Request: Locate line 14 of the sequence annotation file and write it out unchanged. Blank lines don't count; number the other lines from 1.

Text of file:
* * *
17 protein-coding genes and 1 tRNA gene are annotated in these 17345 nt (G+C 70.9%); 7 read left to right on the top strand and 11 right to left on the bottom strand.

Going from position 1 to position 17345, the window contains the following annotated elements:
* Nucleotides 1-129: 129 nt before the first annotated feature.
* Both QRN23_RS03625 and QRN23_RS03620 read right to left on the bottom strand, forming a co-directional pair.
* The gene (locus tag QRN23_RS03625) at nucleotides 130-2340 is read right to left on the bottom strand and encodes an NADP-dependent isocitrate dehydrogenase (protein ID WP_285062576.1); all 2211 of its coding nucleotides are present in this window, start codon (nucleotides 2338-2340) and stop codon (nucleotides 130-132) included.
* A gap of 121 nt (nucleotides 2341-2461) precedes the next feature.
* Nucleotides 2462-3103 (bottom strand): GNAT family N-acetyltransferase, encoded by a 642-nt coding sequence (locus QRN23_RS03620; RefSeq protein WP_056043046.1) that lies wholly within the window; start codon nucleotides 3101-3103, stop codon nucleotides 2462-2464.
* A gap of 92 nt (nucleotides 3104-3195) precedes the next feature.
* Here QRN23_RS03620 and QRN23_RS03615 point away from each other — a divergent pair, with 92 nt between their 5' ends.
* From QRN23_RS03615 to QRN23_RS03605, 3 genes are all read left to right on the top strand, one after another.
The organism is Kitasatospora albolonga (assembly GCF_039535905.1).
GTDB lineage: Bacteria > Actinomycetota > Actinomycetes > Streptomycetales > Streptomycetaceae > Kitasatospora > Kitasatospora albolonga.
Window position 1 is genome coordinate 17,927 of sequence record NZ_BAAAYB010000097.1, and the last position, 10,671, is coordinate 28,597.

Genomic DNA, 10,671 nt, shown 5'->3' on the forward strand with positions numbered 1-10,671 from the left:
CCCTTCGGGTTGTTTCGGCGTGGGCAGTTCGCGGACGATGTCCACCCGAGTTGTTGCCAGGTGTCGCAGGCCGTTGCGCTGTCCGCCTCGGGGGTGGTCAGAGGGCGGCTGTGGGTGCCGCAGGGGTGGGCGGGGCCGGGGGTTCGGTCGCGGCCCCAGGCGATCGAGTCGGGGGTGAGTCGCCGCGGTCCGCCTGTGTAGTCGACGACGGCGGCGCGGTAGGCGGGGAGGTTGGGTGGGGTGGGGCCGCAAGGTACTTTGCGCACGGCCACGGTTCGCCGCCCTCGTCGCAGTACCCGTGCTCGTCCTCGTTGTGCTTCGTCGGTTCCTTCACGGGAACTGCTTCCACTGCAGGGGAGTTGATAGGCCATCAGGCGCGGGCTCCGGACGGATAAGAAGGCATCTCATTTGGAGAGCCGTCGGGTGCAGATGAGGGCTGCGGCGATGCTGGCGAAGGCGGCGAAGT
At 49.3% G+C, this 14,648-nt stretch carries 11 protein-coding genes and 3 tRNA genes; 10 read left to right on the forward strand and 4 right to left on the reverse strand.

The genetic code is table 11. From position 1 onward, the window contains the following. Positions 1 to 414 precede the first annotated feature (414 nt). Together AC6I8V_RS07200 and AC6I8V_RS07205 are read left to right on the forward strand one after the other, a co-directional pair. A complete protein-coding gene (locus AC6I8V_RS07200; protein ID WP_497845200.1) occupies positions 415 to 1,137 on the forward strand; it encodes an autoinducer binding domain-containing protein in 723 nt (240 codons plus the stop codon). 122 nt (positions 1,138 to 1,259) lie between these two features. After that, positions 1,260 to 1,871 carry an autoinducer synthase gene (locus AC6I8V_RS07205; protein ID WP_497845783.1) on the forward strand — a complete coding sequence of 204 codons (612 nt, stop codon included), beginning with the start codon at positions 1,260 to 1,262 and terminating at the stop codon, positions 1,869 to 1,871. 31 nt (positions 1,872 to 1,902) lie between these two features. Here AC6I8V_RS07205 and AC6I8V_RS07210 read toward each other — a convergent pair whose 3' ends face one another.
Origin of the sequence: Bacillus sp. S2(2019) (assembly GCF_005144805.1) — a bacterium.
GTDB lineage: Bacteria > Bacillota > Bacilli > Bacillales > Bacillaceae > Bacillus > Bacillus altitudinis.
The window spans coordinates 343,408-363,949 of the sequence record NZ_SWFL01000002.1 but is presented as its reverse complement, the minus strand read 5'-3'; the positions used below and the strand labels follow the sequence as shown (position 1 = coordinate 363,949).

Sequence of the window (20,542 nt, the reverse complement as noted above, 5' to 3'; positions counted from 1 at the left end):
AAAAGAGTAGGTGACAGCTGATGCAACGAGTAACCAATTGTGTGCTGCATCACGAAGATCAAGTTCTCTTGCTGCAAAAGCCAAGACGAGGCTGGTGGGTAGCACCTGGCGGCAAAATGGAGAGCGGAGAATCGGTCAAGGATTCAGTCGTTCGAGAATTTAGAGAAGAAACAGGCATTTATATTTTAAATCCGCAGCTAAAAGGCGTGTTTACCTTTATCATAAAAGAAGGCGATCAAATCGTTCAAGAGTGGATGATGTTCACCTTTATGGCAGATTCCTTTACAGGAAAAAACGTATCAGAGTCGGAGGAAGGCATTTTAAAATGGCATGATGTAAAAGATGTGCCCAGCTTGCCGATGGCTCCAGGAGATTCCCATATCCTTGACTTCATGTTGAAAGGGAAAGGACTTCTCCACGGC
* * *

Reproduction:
Genomic DNA, 10,671 nt, shown 5'->3' on the forward strand with positions numbered 1-10,671 from the left: